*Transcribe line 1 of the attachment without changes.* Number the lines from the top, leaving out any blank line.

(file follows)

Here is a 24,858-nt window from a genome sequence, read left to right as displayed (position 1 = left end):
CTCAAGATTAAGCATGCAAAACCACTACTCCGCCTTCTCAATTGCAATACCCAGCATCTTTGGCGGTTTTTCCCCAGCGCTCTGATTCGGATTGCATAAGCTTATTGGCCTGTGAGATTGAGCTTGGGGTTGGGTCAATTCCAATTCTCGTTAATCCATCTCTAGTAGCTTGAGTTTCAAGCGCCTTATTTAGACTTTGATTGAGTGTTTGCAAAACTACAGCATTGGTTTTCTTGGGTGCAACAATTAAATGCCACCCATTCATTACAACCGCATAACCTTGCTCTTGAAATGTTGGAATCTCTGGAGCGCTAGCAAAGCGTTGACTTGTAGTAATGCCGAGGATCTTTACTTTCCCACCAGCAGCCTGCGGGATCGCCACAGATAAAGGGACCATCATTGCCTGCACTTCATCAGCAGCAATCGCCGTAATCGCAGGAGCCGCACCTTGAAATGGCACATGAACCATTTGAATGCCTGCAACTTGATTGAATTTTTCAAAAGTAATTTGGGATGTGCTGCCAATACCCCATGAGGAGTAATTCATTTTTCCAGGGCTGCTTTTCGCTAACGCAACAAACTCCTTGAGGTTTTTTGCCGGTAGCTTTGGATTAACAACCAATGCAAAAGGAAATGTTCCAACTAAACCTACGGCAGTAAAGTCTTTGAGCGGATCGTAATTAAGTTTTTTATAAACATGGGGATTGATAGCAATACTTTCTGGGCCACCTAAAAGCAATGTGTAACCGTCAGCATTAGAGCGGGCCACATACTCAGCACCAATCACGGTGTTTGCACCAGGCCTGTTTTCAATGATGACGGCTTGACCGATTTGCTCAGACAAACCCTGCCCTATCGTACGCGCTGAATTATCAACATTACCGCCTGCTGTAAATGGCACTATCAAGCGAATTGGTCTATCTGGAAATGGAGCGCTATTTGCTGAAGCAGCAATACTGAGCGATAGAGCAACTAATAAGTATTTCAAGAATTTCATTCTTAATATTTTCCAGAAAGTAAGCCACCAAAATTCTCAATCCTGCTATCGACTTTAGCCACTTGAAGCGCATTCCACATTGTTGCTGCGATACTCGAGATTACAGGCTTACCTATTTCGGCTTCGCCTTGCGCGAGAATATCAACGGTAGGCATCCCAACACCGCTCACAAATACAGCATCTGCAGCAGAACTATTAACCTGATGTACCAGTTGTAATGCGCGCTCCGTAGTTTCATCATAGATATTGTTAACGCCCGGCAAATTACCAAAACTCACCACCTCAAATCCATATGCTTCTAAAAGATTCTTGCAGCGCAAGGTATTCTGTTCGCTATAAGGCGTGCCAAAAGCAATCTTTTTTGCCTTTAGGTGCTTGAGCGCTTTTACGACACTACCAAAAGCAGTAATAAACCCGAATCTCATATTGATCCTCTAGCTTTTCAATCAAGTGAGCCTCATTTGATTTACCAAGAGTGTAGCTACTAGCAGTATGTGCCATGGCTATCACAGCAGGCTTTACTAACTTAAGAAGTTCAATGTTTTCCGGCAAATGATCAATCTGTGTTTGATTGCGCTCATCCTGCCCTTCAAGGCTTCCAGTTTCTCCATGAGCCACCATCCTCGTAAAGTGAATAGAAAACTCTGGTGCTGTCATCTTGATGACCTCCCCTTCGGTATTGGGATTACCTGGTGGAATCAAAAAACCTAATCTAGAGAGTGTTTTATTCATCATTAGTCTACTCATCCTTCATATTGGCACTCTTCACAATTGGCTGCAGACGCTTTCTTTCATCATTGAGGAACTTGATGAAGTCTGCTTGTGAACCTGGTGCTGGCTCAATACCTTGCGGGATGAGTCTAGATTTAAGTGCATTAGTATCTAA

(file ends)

Here is a 24,858-nt window from a genome sequence, read left to right as displayed (position 1 = left end):